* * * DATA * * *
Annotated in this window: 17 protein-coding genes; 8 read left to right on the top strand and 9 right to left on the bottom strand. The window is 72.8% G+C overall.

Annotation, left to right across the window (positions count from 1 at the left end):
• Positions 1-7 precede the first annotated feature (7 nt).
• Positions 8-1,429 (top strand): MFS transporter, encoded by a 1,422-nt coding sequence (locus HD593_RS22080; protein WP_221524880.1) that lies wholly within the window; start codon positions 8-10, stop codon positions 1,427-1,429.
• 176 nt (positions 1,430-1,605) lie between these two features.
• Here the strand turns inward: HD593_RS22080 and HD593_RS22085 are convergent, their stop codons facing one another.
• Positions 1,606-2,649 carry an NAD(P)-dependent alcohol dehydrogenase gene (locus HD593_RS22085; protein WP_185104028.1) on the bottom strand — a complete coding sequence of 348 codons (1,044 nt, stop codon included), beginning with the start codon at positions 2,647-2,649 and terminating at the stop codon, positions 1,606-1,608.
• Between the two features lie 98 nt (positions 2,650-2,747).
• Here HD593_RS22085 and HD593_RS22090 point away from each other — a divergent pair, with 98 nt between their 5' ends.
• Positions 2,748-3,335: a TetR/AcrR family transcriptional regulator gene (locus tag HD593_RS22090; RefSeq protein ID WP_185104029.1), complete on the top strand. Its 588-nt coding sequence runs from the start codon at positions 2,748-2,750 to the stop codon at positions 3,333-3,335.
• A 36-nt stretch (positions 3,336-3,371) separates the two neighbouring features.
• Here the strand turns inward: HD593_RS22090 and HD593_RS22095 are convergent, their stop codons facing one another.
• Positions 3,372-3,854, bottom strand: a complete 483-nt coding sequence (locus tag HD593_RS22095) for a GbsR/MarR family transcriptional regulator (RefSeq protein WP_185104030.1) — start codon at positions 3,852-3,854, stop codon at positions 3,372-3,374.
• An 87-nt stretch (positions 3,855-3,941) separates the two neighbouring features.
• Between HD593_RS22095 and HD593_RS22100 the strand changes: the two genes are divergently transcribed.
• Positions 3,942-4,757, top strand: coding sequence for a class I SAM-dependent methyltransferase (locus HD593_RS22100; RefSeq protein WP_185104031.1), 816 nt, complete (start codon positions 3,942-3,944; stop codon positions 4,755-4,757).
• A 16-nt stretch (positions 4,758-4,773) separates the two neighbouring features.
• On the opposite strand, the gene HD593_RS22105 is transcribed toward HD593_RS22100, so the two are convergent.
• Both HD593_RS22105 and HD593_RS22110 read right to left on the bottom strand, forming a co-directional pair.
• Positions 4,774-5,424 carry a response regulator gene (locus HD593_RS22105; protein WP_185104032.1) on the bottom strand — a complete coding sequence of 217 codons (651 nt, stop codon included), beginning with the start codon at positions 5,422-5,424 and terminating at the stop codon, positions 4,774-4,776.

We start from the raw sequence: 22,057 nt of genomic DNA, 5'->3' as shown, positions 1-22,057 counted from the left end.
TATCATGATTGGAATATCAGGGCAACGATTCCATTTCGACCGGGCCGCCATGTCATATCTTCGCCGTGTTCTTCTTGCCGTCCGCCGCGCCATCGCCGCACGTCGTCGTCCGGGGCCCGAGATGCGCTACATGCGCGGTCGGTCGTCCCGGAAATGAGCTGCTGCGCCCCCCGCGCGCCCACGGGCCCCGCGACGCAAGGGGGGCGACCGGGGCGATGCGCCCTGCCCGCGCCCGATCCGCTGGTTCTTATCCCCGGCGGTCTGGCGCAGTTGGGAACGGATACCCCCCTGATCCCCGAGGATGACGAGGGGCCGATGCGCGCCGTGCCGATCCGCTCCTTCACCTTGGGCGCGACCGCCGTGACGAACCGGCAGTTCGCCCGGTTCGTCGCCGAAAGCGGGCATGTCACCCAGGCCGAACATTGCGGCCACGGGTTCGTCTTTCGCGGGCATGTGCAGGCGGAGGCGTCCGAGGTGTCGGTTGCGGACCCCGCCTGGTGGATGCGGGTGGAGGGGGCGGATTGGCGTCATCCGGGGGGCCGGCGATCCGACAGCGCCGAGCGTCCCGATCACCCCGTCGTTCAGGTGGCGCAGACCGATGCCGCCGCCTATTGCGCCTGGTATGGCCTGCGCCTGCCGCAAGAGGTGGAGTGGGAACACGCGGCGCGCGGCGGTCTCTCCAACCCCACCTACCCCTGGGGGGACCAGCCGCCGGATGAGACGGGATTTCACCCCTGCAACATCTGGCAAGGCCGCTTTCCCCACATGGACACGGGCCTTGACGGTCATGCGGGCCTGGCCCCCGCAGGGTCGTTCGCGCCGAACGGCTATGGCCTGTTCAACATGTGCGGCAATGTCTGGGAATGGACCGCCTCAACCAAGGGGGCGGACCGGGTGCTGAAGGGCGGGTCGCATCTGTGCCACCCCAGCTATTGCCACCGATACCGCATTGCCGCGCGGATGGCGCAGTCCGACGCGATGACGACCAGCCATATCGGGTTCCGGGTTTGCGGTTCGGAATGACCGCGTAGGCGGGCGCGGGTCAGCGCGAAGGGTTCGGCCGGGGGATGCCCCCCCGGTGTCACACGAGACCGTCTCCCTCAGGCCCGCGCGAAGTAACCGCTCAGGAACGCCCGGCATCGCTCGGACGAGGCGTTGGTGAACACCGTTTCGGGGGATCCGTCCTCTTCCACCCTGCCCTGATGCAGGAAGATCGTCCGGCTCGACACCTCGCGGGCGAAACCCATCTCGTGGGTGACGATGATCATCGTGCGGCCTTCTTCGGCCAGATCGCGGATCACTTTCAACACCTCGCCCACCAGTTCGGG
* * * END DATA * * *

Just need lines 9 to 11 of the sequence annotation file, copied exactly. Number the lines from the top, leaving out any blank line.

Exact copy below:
• Here HD593_RS22085 and HD593_RS22090 point away from each other — a divergent pair, with 98 nt between their 5' ends.
• Positions 2,748-3,335: a TetR/AcrR family transcriptional regulator gene (locus tag HD593_RS22090; RefSeq protein ID WP_185104029.1), complete on the top strand. Its 588-nt coding sequence runs from the start codon at positions 2,748-2,750 to the stop codon at positions 3,333-3,335.
• A 36-nt stretch (positions 3,336-3,371) separates the two neighbouring features.